any other judge; and if the panel were to plead such an excuse for his conduct. We may easily imagine how any virtuous and upright judge would be affected by such a plea; what abhorrence it would ex: cite in the whole court; and in what a light transubstantiation would appear, when it was found to open a door for the commission of the greatest crimes. If men suffer their senses so to deceive them, what confidence could they have in a signature to a bill, the deposition of a witness in any case, civil or criminal, the purchase of an estate, or the solemn act of infefiment, or its record, well known in the Scotch law, as matters of the highest importance to the security of our lives and property ?!

A writer, whom I quoted in my last number, has justly remarked, that transubstantiation is one of the most distinguishing tenets of the church of Rome. Among Papists, it is test of heresy, for none buc a heretic would refuse to swallow it; and among Protestants, it is a test of popery, for no true Papist will renounce or disavow it. They will quibble about many other points, and even deny some things that really belong to their church; but they hold most tenaciously the most absurd and wicked of them all; for I can imagine nothing more absurd and wicked than the doctrine in question, and its necessary consequences. If, therefore, it be necessary to have a test, in order to know who are Papists and who are not, there seems to be nothing so fit for the purpose as transubstantiation. To try them on this point is to bring them to the test.

Absurd and wicked as the doctrine is, there is nobody in this country allowed to molest them on account of it. They are allowed to hold and teach it, as freely as any man is allowed to hold and teach the plainest truths of the gospel. But how stands the matter in popish countries, with regard to those who do not believe in transubstantiation ? This is a proof of heresy, and nothing more is necessary to send a man to the flames. It was so in England in Queen Mary's time, and there can be no doubt it will be so again, if ever Papists shall obtain the power and ascendancy which they are aiming at.

Speaking of transubstantiation, Dr. Tillotson remarks:—" It is scandalous also, on account of the cruel and bloody consequences of this doctrine; so contrary to the plain laws of Christianity, and to one great end and design of this sacrament, which is to unite Christians in the most perfect love and charity towards one another: whereas this doctrine has been the occasion of the most barbarous and bloody tragedies that ever were acted in the world. For this has been in the church of Rome, the great burning article; and as absurd and unreasonable as it is, more Christians have been murdered for the denial of it, than perhaps for all the other articles of their religion. And I think it may generally pass for a true observation, that all sects are commonly most hot and furious for those things for which there is least reason; for what men want of reason for their opinions, they usually supply and make up with rage.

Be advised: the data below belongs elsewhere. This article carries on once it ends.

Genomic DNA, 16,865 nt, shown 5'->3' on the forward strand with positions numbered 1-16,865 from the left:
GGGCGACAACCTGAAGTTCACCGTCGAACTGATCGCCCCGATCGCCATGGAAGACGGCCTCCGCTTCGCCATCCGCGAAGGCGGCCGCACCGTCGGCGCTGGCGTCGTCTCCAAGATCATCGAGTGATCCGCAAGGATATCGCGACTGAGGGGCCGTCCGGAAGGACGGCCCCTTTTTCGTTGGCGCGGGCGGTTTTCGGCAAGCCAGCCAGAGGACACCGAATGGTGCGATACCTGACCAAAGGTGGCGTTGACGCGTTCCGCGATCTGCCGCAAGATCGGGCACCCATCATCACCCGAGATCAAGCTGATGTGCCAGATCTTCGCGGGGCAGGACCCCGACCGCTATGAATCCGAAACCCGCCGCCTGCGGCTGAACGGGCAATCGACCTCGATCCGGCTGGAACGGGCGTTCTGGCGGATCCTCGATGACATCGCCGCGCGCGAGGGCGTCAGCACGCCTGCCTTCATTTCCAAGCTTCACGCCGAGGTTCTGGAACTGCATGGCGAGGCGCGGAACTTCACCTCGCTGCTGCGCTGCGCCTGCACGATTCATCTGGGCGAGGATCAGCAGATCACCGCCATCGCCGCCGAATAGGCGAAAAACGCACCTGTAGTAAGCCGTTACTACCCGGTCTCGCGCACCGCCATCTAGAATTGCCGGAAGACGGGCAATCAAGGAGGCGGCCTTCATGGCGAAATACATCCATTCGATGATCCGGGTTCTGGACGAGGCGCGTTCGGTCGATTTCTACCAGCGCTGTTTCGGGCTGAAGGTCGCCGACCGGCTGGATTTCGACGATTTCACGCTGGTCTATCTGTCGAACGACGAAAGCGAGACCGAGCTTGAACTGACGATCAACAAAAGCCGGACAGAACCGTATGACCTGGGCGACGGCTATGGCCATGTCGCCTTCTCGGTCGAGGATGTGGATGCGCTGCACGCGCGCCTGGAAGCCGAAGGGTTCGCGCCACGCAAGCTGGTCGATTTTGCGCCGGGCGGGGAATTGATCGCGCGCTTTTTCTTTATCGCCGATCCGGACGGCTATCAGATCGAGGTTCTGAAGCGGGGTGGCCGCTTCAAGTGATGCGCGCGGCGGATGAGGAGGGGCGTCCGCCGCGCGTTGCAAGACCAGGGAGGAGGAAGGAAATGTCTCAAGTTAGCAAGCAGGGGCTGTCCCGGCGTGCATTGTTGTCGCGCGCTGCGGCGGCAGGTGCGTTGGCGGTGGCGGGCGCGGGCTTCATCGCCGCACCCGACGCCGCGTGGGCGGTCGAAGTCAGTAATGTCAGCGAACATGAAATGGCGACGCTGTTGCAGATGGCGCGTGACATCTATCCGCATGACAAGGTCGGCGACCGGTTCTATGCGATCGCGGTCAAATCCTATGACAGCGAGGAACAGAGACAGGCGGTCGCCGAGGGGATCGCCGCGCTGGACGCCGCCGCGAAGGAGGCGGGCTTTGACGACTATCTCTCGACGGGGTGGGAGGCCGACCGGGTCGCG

O blessed Saviour! thou best friend and great. est lover of mankind, who can imagine that thou didst ever intend that men should kill one another, for not being able to believe contrary to their senses; for being unwilling to think that thou shouldst make one of the most horrid and barbarous things that can be imagined, a main duty and principal mystery of thy religion; for not flattering the pride

and presumption of the priest who says he can make God, and for not complying with the folly and stupidity of the people who are made to believe that they can eat him?" Sermons, folio, page 277.

It is true, we do not hear of any persons having been put to death of late, under form of law, in popish countries, for denying transub stantiation; but the reason is, that in countries thoroughly popish, there are no persons to be found so courageous as to deny it. Let any one be so bold as to make the trial in Spain, within reach of the Inquisition, and we shall see what will be the consequence.

One thing is certain, that, of late years, the Protestants in France have suffered not a little, because they will not acknowledge the real presence of Christ in the consecrated wafer, and worship it as their saviour. In all popish countries, it is the practice to carry the consecrated host in procession through the streets, in order to be adminis. tered to the sick or dying persons in their own houses; and whoever happens to meet it must fall down on his knees and worship. If, in some instances, Englishmen are exempted, it is because they are Eng. lishmen, not because they are Protestants; and even they are expected to show some mark of reverence, such as touching the hat in honour of the idol.

On Corpus Christi day, it is the custom to carry the host about in solemn procession, in great pomp; and though France be not so thoroughly popish as Spain, Portugal, and Italy, yet all those who reside in the streets, through which the procession is to pass, are compelled to decorate their houses, in honour of the idol that is passing by. Now this is nothing less than to compel persons to be guilty of idolatry; for whatever Papists themselves may think and believe upon the subject, those who are not Papists believe that what they are commanded to honour is not God, but a piece of bread; and to compel them to violate their consciences, by honouring in the smallest degree such an idol, is such direct persecution, that were Papists in this country subjected to the tenth part of the hardships, our own Protestant population would cry out against it, and they would justly do so, as a proceeding unknown and unwarranted by any principle of genuine Christianity.